Once connected and powered on, the VFL will fill the core of the fiber with laser light so that the cable can then be inspected for defects. Breaks may be visible through the jacket of the fiber optic cable, although black or gray colored jackets tend to obstruct the visibility of the light. A VFL is also an effective fiber tester for continuity, fiber tracing, and fiber identification.
How to Test Fiber Optic Cable With an OTDR
An Optical Time Domain Reflectometer (OTDR) is the only fiber optic light source tester available that can accurately identify the magnitude and location of fiber loss points caused by breaks, bends, or defective connections. Unlike other tools that measure loss properties directly, an OTDR fiber tester operates indirectly by analyzing the light which is backscattered to the source. The principle of Rayleigh scattering allows a small percentage of light photons to be reflected back to the source, due to collisions with microscopic particles within the fiber. This backscattered light can then be analyzed to determine the position and power loss of attenuation events along the optical fiber link.
Setting Up the OTDR
An OTDR is a powerful tool that requires training and practice in the hands of skilled technicians. While most OTDR equipment includes an “auto-test” mode, understanding the available OTDR test parameters will enable correct configuration of the OTDR, depending on the complexity and length of the optical fiber run. For example, setting longer pulse width and distance range settings on the OTDR fiber tester might be appropriate if the fiber link to be tested is 100 km or more.
Understanding OTDR Results
Most OTDR displays will include a combination of numeric and graphical results. The graphical display will generally include a plot of distance vs. power (dB) to provide information on the slope of the attenuation coefficient and the position and type of additional attenuation sources. A trained OTDR operator will recognize the “signature” of such common attenuation events as splices and bend points.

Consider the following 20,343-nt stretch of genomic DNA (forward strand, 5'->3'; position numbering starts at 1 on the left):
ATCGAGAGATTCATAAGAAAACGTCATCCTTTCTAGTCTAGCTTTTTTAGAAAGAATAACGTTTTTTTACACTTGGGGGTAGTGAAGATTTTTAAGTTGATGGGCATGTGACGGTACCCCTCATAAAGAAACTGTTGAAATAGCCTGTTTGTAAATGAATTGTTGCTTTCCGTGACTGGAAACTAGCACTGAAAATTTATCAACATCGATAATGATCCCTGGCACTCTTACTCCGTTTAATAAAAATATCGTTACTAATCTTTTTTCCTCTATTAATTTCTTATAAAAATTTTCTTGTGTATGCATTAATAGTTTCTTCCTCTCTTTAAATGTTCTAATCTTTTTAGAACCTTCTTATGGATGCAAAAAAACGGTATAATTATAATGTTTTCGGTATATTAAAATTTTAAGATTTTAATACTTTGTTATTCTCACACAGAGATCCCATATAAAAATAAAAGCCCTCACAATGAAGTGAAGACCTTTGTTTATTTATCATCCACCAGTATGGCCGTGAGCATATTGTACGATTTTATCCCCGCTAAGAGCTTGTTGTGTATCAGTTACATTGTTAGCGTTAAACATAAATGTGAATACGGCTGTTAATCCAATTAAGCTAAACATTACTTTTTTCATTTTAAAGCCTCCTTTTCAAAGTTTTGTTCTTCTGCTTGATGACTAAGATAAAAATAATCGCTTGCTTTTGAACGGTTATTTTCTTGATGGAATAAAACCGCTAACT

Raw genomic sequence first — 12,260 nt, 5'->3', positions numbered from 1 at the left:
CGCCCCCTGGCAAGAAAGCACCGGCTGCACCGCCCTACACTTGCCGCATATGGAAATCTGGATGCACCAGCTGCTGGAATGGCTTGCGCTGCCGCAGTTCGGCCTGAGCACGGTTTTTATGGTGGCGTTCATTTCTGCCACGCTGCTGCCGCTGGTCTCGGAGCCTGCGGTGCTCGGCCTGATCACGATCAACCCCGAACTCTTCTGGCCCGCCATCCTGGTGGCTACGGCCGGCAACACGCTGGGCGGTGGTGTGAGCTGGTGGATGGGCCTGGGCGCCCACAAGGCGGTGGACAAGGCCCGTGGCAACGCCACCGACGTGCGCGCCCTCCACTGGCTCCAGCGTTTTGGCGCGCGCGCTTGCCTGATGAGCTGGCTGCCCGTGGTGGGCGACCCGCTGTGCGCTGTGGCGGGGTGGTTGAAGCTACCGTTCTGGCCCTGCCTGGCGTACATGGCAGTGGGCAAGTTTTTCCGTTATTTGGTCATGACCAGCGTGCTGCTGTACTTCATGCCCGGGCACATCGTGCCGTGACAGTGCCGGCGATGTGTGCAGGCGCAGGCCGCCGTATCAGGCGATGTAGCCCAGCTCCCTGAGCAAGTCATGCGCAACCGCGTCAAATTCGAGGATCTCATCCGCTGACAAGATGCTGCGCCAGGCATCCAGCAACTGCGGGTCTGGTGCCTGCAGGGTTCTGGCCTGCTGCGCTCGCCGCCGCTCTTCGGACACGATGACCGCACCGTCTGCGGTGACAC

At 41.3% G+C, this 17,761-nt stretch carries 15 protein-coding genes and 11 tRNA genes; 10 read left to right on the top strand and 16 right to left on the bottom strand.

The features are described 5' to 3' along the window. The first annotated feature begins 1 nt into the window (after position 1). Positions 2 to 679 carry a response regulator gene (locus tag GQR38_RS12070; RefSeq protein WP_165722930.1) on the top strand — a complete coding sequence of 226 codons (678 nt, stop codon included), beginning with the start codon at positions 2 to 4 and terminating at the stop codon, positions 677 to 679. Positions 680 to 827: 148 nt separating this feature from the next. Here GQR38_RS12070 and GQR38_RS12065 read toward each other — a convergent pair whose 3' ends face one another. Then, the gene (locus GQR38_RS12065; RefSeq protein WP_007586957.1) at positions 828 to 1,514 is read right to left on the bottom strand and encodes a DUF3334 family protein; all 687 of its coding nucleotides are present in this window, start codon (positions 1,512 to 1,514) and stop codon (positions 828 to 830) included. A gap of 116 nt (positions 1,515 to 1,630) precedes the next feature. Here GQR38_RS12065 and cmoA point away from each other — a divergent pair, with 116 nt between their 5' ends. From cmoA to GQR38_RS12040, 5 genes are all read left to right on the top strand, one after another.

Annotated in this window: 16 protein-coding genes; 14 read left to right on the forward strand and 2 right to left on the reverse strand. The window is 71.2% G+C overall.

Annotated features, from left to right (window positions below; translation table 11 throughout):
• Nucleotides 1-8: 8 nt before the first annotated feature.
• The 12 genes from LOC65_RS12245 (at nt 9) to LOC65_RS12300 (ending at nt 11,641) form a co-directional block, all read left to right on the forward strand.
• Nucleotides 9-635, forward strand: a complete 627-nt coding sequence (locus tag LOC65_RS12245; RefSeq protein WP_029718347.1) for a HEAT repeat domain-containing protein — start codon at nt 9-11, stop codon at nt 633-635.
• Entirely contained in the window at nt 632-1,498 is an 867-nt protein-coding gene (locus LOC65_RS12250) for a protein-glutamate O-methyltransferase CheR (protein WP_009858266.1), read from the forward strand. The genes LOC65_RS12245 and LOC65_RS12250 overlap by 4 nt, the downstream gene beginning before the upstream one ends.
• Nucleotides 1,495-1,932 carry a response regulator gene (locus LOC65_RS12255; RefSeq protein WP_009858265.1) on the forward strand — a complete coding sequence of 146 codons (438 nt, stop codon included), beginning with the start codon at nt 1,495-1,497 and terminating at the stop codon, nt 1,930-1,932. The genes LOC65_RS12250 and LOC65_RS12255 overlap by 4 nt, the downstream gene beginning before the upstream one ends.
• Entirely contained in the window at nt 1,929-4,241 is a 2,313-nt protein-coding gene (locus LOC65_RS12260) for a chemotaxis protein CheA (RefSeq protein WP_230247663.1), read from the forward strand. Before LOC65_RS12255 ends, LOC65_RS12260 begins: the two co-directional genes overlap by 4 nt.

Fiber Insertion Loss
Each connection and termination in an optical fiber network, as well as the attenuation of the optical cable itself, contributes to the total system loss. The insertion loss is defined as the amount of light that is lost between two fixed points in the fiber. The value of this parameter is expressed in decibels (dB) and is sometimes referred to as simply the “loss” or the “attenuation” of the fiber optic cable.
During the design of a fiber optic network, the strength of signal required at the receiving end will be determined, and the transmitter, fiber, and all components along the length of the cable will be chosen carefully in order to consistently meet these performance needs. Fiber optic testers are then used to determine if the loss budget calculated during the design phase has been exceeded.
The Loss Budget
Specifications for cables and connectors are very accurate in term of loss properties, although factory testing is typically performed with high-end reference connectors that create more optimal performance conditions. Adding up the theoretical loss of each component is the practical first step to determine if the loss budget has been exceeded.
With the ever-increasing bandwidth demands on today’s fiber optic networks, staying with the loss budget has gained importance. The only way to know for sure if this has been achieved is through effective fiber monitoring and testing methods, including test loss sets, for Tier 1 certification.
Fiber optic testers may vary in complexity and functionality, but acting as a comprehensive fiber testing kit, they can be used to prevent, detect, and repair loss and damage to essential fiber optic networks.